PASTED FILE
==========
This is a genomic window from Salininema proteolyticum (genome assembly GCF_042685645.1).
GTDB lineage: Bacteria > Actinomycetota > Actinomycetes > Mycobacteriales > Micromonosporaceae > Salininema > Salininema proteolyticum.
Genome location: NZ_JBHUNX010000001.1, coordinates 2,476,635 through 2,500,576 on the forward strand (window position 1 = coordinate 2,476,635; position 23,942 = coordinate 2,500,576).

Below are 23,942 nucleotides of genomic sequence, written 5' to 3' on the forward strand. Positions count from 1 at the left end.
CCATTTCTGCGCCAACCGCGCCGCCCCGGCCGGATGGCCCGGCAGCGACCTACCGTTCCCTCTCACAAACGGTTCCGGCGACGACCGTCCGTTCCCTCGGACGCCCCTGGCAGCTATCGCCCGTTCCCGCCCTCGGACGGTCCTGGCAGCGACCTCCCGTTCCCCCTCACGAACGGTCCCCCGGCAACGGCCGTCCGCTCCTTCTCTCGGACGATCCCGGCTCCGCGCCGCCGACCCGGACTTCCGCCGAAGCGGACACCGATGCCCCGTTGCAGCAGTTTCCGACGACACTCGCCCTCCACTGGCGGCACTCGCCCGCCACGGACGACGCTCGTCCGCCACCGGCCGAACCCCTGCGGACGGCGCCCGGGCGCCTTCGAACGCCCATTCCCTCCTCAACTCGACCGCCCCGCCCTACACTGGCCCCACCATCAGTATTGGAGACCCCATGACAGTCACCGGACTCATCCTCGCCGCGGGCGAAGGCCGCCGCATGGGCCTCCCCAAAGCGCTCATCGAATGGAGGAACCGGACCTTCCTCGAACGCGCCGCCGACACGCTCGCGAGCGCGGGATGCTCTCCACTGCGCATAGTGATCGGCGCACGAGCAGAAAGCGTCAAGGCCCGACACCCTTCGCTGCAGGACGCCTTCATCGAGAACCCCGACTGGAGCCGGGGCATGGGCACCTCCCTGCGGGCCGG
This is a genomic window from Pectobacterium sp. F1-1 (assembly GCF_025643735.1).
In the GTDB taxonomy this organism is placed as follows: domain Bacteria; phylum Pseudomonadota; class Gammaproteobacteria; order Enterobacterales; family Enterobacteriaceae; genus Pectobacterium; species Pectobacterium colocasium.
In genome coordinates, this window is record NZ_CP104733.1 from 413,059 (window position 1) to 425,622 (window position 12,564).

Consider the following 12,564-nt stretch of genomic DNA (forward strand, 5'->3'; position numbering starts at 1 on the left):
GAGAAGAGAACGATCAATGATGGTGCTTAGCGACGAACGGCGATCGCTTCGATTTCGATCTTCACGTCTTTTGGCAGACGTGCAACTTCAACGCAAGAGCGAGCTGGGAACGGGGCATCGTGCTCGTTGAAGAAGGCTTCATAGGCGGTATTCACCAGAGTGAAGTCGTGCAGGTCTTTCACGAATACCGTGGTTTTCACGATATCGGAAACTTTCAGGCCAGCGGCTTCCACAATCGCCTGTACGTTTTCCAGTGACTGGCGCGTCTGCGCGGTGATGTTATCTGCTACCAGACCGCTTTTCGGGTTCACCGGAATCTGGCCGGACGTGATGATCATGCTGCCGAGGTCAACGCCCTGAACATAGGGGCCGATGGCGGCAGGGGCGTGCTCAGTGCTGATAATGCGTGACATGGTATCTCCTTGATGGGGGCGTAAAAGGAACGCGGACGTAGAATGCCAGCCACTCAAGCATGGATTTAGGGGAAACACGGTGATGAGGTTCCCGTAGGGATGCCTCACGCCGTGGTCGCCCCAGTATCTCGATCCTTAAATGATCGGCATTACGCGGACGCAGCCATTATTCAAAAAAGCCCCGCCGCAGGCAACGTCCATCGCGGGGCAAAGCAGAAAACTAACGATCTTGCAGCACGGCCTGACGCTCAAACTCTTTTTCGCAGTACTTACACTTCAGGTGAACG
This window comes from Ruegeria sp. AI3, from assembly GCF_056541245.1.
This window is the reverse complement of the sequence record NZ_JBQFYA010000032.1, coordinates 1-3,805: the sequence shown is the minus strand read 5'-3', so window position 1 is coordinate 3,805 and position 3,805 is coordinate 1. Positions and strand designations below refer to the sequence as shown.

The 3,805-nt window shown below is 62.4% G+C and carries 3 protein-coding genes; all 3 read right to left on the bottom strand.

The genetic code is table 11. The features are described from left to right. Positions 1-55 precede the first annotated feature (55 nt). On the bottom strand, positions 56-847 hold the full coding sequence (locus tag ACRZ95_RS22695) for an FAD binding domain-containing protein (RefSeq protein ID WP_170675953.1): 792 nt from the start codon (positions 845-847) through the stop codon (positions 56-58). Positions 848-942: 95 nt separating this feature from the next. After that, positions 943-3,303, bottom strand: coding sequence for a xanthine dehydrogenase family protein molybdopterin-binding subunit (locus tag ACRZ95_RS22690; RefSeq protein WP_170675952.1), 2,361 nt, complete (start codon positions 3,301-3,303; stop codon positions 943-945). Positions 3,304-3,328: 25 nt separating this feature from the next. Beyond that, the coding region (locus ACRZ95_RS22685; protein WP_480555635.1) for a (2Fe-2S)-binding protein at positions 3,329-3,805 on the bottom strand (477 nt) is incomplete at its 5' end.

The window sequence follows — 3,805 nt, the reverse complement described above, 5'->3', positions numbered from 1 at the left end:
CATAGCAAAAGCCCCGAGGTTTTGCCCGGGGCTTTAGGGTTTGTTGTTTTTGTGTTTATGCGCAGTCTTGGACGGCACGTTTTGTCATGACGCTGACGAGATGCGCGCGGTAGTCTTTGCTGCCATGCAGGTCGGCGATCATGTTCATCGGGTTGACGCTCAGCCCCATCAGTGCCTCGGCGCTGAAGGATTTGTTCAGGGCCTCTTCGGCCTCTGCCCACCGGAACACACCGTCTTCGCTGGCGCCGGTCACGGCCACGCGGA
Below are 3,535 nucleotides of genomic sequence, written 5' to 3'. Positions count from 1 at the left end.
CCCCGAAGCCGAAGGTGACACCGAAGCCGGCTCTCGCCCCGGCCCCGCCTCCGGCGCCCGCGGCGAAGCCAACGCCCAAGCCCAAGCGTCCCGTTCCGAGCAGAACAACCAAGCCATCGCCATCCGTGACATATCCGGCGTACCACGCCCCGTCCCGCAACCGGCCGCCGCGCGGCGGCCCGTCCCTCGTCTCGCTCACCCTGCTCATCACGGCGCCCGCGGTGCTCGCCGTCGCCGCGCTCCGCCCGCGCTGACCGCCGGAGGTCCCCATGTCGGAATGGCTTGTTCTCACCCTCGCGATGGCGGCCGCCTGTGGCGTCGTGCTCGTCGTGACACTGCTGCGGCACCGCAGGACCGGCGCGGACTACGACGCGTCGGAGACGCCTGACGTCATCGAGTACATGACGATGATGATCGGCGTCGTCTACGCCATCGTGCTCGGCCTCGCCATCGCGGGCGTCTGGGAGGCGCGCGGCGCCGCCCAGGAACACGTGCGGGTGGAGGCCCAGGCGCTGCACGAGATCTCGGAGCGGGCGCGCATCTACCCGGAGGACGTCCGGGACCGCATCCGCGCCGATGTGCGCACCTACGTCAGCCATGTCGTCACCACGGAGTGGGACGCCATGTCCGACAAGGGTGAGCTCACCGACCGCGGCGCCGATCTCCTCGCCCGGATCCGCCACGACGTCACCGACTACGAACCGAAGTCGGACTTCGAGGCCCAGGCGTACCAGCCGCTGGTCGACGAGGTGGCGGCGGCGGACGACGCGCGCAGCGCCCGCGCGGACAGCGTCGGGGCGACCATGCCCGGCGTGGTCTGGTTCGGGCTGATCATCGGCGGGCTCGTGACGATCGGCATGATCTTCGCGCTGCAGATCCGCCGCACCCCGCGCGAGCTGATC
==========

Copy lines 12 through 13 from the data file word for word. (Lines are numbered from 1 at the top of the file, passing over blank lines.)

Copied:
This window is the reverse complement of the sequence record NZ_JBQFYA010000032.1, coordinates 1-3,805: the sequence shown is the minus strand read 5'-3', so window position 1 is coordinate 3,805 and position 3,805 is coordinate 1. Positions and strand designations below refer to the sequence as shown.

The 3,805-nt window shown below is 62.4% G+C and carries 3 protein-coding genes; all 3 read right to left on the bottom strand.